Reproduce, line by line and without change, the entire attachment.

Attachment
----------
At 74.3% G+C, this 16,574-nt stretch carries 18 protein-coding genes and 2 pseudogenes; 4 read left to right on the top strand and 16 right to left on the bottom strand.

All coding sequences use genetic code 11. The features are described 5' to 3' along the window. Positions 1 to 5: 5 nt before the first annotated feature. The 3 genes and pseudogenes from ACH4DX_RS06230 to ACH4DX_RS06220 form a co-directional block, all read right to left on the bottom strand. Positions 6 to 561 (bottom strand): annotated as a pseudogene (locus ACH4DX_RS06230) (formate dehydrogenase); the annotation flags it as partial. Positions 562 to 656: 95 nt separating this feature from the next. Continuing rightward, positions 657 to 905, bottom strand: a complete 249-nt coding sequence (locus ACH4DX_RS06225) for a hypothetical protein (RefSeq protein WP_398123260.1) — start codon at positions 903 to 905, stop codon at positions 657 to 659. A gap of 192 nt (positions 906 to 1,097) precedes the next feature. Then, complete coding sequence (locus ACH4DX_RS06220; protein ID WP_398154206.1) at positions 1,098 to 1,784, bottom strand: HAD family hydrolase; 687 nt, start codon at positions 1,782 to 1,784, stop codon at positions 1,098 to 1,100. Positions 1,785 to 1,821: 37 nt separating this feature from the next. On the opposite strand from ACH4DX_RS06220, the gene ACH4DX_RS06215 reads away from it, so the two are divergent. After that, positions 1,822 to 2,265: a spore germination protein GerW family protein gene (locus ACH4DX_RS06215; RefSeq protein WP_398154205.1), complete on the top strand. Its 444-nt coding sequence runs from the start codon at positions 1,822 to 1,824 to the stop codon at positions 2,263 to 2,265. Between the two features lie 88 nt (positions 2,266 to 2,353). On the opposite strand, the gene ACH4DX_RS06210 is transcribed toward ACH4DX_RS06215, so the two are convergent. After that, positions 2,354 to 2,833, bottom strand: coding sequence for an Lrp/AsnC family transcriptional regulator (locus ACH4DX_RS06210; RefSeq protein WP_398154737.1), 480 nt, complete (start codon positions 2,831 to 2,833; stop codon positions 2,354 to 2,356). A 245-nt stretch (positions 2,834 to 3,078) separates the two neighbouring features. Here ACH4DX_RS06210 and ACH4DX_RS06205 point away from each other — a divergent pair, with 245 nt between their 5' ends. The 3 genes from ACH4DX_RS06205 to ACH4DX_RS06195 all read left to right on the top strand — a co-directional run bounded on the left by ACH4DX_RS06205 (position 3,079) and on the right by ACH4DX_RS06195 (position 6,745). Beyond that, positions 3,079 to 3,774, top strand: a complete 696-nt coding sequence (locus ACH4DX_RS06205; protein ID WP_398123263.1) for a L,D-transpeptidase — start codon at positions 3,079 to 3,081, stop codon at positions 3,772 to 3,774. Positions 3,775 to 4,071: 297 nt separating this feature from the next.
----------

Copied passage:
At 74.3% G+C, this 16,574-nt stretch carries 18 protein-coding genes and 2 pseudogenes; 4 read left to right on the top strand and 16 right to left on the bottom strand.

All coding sequences use genetic code 11. The features are described 5' to 3' along the window. Positions 1 to 5: 5 nt before the first annotated feature. The 3 genes and pseudogenes from ACH4DX_RS06230 to ACH4DX_RS06220 form a co-directional block, all read right to left on the bottom strand. Positions 6 to 561 (bottom strand): annotated as a pseudogene (locus ACH4DX_RS06230) (formate dehydrogenase); the annotation flags it as partial. Positions 562 to 656: 95 nt separating this feature from the next. Continuing rightward, positions 657 to 905, bottom strand: a complete 249-nt coding sequence (locus ACH4DX_RS06225) for a hypothetical protein (RefSeq protein WP_398123260.1) — start codon at positions 903 to 905, stop codon at positions 657 to 659. A gap of 192 nt (positions 906 to 1,097) precedes the next feature. Then, complete coding sequence (locus ACH4DX_RS06220; protein ID WP_398154206.1) at positions 1,098 to 1,784, bottom strand: HAD family hydrolase; 687 nt, start codon at positions 1,782 to 1,784, stop codon at positions 1,098 to 1,100. Positions 1,785 to 1,821: 37 nt separating this feature from the next. On the opposite strand from ACH4DX_RS06220, the gene ACH4DX_RS06215 reads away from it, so the two are divergent. After that, positions 1,822 to 2,265: a spore germination protein GerW family protein gene (locus ACH4DX_RS06215; RefSeq protein WP_398154205.1), complete on the top strand. Its 444-nt coding sequence runs from the start codon at positions 1,822 to 1,824 to the stop codon at positions 2,263 to 2,265. Between the two features lie 88 nt (positions 2,266 to 2,353). On the opposite strand, the gene ACH4DX_RS06210 is transcribed toward ACH4DX_RS06215, so the two are convergent. After that, positions 2,354 to 2,833, bottom strand: coding sequence for an Lrp/AsnC family transcriptional regulator (locus ACH4DX_RS06210; RefSeq protein WP_398154737.1), 480 nt, complete (start codon positions 2,831 to 2,833; stop codon positions 2,354 to 2,356). A 245-nt stretch (positions 2,834 to 3,078) separates the two neighbouring features. Here ACH4DX_RS06210 and ACH4DX_RS06205 point away from each other — a divergent pair, with 245 nt between their 5' ends. The 3 genes from ACH4DX_RS06205 to ACH4DX_RS06195 all read left to right on the top strand — a co-directional run bounded on the left by ACH4DX_RS06205 (position 3,079) and on the right by ACH4DX_RS06195 (position 6,745). Beyond that, positions 3,079 to 3,774, top strand: a complete 696-nt coding sequence (locus ACH4DX_RS06205; protein ID WP_398123263.1) for a L,D-transpeptidase — start codon at positions 3,079 to 3,081, stop codon at positions 3,772 to 3,774. Positions 3,775 to 4,071: 297 nt separating this feature from the next.